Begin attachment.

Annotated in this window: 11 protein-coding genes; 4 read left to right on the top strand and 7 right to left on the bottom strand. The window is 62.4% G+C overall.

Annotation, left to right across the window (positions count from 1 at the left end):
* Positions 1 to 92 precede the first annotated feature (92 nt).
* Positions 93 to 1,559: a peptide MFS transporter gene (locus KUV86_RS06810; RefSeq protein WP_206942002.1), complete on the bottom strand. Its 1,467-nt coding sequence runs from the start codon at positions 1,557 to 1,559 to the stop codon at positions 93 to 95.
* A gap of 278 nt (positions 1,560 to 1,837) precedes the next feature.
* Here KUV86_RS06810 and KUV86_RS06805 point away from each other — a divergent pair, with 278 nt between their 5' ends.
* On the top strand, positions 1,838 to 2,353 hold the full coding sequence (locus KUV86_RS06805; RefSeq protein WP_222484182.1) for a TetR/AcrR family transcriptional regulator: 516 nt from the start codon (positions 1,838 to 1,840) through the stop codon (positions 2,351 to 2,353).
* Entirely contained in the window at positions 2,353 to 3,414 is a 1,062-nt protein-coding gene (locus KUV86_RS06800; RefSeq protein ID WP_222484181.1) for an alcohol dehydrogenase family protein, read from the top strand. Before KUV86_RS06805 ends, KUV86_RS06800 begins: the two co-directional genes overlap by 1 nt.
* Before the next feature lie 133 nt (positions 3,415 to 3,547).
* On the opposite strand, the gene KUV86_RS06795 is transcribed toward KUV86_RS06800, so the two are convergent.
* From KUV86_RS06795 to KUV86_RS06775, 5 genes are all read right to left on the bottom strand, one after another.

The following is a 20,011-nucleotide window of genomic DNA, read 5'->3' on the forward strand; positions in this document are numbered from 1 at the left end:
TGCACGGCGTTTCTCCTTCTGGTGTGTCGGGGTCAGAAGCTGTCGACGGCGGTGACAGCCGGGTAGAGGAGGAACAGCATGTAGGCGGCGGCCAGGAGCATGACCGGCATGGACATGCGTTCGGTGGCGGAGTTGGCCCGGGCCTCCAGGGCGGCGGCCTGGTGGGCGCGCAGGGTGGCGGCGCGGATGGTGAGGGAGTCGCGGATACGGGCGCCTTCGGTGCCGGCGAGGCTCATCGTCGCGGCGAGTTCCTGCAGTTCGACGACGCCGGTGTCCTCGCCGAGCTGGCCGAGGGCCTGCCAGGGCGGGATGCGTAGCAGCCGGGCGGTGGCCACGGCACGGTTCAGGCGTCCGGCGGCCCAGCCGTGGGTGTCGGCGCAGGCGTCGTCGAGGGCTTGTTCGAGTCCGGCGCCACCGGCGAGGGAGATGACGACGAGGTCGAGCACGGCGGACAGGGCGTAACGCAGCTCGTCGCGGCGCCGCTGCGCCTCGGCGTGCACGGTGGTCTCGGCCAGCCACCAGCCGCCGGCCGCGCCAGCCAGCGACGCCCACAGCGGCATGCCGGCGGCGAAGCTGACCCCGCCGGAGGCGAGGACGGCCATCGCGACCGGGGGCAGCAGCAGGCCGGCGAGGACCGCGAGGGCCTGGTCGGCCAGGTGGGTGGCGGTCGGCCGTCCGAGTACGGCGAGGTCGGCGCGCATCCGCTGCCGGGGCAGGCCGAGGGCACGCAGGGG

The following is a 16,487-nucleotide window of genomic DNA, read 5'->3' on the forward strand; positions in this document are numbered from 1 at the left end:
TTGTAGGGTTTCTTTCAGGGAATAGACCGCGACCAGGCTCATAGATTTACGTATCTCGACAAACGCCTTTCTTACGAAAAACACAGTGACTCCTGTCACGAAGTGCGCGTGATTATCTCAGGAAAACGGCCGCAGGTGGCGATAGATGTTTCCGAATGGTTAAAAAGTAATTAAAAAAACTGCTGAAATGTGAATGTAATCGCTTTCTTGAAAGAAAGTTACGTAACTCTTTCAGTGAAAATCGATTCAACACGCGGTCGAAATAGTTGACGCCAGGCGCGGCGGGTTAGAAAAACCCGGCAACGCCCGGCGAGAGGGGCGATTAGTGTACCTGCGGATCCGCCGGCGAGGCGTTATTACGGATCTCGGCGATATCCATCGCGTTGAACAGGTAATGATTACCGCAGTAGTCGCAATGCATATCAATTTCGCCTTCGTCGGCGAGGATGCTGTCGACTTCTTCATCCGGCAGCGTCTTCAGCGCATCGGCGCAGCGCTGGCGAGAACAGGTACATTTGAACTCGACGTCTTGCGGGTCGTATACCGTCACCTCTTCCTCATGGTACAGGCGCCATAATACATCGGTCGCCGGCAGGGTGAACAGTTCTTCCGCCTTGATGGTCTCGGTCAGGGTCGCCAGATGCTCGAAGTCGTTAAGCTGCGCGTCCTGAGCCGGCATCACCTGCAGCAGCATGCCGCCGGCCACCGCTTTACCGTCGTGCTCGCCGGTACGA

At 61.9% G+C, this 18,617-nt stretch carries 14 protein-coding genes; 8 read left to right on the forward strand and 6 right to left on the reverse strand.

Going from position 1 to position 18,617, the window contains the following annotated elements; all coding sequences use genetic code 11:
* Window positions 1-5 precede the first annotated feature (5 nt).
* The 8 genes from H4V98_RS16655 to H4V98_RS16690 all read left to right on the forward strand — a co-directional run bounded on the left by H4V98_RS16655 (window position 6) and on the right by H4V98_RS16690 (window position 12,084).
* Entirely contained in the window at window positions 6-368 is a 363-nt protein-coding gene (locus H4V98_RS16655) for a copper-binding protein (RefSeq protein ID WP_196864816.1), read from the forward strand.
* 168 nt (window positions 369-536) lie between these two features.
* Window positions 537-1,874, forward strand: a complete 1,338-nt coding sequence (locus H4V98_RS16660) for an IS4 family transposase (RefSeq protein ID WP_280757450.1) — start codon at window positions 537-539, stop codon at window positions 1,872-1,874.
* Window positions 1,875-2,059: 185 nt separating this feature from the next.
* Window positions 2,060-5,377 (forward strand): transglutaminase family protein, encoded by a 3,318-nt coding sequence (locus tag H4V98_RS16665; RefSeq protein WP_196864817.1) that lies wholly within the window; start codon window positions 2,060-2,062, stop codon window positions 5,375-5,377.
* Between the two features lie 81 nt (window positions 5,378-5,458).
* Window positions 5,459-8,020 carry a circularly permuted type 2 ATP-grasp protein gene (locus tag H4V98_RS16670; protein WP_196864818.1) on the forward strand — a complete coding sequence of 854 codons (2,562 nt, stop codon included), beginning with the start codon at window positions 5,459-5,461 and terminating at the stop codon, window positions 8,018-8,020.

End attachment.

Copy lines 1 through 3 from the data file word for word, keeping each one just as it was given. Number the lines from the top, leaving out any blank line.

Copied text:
Annotated in this window: 11 protein-coding genes; 4 read left to right on the top strand and 7 right to left on the bottom strand. The window is 62.4% G+C overall.

Annotation, left to right across the window (positions count from 1 at the left end):
* Positions 1 to 92 precede the first annotated feature (92 nt).